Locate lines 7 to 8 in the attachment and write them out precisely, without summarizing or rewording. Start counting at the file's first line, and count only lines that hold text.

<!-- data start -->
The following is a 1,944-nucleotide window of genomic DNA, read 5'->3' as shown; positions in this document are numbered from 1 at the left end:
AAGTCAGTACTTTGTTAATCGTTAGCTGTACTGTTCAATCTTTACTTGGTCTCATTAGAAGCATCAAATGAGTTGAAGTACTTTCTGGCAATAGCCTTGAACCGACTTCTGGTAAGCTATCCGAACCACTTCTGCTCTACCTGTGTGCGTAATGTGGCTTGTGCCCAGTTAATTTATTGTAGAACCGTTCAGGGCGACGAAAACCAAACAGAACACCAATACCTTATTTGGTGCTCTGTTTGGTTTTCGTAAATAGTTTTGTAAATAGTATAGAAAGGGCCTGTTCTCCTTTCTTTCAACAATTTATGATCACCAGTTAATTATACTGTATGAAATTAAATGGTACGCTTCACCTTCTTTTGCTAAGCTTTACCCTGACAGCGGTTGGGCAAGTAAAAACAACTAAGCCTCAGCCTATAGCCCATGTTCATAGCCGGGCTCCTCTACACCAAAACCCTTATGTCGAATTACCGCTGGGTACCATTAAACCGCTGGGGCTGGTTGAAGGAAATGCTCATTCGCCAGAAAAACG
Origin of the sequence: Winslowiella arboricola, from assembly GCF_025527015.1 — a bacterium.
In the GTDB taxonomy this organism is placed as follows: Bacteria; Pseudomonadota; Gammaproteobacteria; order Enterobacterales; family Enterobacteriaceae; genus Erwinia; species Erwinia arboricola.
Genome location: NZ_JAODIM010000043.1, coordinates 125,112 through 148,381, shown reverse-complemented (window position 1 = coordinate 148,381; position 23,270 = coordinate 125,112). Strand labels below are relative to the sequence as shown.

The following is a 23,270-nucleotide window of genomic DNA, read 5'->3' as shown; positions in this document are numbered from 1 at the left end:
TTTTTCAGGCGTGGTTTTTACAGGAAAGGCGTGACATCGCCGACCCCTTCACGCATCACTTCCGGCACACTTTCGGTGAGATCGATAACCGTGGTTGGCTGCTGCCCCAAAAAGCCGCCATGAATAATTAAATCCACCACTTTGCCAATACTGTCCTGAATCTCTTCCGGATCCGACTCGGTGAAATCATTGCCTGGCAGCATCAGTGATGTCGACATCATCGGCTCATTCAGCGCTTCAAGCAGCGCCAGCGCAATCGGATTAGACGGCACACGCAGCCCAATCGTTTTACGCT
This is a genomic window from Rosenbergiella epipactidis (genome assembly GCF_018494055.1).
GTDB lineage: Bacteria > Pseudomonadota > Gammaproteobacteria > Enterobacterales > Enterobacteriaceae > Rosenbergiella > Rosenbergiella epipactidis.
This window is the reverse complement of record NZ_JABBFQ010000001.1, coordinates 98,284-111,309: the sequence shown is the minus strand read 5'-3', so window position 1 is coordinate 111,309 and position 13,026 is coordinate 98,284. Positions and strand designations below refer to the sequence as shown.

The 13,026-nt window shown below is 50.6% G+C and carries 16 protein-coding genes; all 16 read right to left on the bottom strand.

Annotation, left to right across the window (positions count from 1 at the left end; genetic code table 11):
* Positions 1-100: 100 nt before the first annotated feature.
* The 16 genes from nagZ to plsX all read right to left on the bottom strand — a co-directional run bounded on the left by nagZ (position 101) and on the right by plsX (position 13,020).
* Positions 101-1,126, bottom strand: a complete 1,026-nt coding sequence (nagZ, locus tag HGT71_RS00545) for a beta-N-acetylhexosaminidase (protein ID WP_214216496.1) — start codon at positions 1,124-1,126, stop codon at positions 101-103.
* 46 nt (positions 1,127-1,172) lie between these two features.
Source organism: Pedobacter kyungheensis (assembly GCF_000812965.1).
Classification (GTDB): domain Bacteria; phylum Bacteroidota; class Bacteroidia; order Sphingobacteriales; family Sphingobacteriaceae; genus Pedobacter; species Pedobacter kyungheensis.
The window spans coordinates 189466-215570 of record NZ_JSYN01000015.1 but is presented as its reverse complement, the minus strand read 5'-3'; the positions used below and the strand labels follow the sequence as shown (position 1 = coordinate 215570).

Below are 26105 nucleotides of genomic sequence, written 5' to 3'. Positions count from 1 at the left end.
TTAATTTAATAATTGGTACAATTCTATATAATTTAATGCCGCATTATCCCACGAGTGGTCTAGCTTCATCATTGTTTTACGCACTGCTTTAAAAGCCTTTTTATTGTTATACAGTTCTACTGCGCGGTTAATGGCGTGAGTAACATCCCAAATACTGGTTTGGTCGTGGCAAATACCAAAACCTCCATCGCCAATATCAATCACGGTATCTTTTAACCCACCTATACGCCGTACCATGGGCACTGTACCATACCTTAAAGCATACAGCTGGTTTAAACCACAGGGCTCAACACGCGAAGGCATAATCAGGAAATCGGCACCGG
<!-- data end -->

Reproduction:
TTTTTCAGGCGTGGTTTTTACAGGAAAGGCGTGACATCGCCGACCCCTTCACGCATCACTTCCGGCACACTTTCGGTGAGATCGATAACCGTGGTTGGCTGCTGCCCCAAAAAGCCGCCATGAATAATTAAATCCACCACTTTGCCAATACTGTCCTGAATCTCTTCCGGATCCGACTCGGTGAAATCATTGCCTGGCAGCATCAGTGATGTCGACATCATCGGCTCATTCAGCGCTTCAAGCAGCGCCAGCGCAATCGGATTAGACGGCACACGCAGCCCAATCGTTTTACGCT
This is a genomic window from Rosenbergiella epipactidis (genome assembly GCF_018494055.1).